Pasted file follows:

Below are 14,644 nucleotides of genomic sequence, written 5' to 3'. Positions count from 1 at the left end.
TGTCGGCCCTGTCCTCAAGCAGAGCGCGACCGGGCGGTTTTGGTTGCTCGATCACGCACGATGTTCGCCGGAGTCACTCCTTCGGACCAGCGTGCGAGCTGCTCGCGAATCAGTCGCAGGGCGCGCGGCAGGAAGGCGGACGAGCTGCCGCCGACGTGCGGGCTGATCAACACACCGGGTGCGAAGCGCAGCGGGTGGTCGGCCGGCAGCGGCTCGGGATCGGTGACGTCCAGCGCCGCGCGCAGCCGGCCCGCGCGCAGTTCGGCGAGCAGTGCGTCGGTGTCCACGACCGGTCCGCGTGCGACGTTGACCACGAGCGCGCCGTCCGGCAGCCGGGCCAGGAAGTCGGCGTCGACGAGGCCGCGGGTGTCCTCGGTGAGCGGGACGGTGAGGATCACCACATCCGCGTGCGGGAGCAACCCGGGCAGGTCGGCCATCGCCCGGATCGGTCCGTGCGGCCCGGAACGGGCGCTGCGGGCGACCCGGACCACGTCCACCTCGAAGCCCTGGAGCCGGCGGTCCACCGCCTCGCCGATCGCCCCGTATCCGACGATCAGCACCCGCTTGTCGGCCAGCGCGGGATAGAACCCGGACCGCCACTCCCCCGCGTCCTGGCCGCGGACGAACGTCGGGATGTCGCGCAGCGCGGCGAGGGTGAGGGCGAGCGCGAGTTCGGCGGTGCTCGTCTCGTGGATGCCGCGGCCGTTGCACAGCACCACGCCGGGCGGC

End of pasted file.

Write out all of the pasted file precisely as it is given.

Below are 14,644 nucleotides of genomic sequence, written 5' to 3'. Positions count from 1 at the left end.
TGTCGGCCCTGTCCTCAAGCAGAGCGCGACCGGGCGGTTTTGGTTGCTCGATCACGCACGATGTTCGCCGGAGTCACTCCTTCGGACCAGCGTGCGAGCTGCTCGCGAATCAGTCGCAGGGCGCGCGGCAGGAAGGCGGACGAGCTGCCGCCGACGTGCGGGCTGATCAACACACCGGGTGCGAAGCGCAGCGGGTGGTCGGCCGGCAGCGGCTCGGGATCGGTGACGTCCAGCGCCGCGCGCAGCCGGCCCGCGCGCAGTTCGGCGAGCAGTGCGTCGGTGTCCACGACCGGTCCGCGTGCGACGTTGACCACGAGCGCGCCGTCCGGCAGCCGGGCCAGGAAGTCGGCGTCGACGAGGCCGCGGGTGTCCTCGGTGAGCGGGACGGTGAGGATCACCACATCCGCGTGCGGGAGCAACCCGGGCAGGTCGGCCATCGCCCGGATCGGTCCGTGCGGCCCGGAACGGGCGCTGCGGGCGACCCGGACCACGTCCACCTCGAAGCCCTGGAGCCGGCGGTCCACCGCCTCGCCGATCGCCCCGTATCCGACGATCAGCACCCGCTTGTCGGCCAGCGCGGGATAGAACCCGGACCGCCACTCCCCCGCGTCCTGGCCGCGGACGAACGTCGGGATGTCGCGCAGCGCGGCGAGGGTGAGGGCGAGCGCGAGTTCGGCGGTGCTCGTCTCGTGGATGCCGCGGCCGTTGCACAGCACCACGCCGGGCGGC